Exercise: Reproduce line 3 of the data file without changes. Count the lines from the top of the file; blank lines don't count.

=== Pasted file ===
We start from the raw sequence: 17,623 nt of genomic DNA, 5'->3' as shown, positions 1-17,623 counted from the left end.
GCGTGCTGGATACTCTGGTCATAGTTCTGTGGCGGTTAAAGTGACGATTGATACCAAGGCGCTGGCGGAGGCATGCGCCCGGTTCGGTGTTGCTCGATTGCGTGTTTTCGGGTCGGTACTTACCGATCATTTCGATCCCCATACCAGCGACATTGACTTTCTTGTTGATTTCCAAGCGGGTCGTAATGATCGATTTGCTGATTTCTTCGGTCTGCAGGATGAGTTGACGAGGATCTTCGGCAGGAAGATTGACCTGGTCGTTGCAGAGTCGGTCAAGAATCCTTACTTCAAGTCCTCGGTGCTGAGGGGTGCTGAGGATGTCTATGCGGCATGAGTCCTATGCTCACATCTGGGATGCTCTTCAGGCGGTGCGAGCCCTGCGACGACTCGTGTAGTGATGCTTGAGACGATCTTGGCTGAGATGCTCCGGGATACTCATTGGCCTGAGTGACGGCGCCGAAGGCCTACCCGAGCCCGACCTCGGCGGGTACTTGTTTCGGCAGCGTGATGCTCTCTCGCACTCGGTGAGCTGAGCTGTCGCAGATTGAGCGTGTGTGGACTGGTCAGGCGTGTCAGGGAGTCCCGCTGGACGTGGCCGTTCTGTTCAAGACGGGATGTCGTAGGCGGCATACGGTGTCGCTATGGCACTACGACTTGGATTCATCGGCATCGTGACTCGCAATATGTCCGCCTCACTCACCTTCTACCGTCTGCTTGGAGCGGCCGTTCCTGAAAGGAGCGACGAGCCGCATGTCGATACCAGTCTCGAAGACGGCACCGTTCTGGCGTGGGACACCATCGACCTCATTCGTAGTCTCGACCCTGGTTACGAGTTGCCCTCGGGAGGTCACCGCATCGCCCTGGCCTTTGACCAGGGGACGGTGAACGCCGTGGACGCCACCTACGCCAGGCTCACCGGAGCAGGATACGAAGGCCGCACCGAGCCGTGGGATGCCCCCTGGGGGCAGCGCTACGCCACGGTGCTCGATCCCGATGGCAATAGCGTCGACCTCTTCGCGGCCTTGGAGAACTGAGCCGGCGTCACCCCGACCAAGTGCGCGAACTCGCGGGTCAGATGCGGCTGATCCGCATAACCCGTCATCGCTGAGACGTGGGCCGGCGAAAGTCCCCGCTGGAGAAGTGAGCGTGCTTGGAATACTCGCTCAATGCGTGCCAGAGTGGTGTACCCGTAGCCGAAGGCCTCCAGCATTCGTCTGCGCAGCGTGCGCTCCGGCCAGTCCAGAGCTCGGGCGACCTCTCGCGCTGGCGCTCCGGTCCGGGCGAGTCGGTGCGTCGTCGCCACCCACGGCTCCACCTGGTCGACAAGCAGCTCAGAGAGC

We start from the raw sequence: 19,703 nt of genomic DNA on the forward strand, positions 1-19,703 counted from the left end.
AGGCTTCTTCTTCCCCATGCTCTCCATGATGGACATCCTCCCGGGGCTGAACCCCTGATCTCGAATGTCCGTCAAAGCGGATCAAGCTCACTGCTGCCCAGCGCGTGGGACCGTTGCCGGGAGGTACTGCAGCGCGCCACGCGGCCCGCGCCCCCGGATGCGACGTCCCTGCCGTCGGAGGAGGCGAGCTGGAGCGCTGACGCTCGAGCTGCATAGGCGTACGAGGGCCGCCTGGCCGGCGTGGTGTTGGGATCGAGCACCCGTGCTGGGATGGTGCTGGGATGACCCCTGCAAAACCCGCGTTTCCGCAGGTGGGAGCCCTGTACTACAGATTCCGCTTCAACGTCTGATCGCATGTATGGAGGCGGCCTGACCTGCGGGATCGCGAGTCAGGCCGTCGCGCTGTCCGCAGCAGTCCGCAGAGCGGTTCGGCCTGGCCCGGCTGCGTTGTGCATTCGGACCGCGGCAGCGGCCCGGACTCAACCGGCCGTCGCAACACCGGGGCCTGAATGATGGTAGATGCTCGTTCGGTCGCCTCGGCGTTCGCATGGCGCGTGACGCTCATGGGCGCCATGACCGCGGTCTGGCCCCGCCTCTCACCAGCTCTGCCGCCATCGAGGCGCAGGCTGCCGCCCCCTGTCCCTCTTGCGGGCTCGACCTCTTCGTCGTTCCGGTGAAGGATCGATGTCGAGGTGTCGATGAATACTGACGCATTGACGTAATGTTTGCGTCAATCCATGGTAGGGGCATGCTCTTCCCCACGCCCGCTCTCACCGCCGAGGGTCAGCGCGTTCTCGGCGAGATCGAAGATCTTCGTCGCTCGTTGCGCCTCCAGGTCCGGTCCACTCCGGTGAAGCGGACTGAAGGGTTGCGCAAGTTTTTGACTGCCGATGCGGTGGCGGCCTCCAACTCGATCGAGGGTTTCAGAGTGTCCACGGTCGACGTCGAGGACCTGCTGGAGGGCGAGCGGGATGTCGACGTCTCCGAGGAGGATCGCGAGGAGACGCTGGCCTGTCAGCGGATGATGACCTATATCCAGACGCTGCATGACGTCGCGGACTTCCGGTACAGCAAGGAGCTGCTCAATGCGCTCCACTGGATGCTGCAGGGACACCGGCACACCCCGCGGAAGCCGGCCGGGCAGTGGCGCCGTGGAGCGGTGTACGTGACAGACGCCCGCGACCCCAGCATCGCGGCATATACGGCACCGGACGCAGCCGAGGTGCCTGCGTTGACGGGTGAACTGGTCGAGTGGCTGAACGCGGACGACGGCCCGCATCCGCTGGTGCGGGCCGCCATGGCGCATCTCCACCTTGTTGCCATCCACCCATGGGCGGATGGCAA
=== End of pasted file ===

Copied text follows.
We start from the raw sequence: 19,703 nt of genomic DNA on the forward strand, positions 1-19,703 counted from the left end.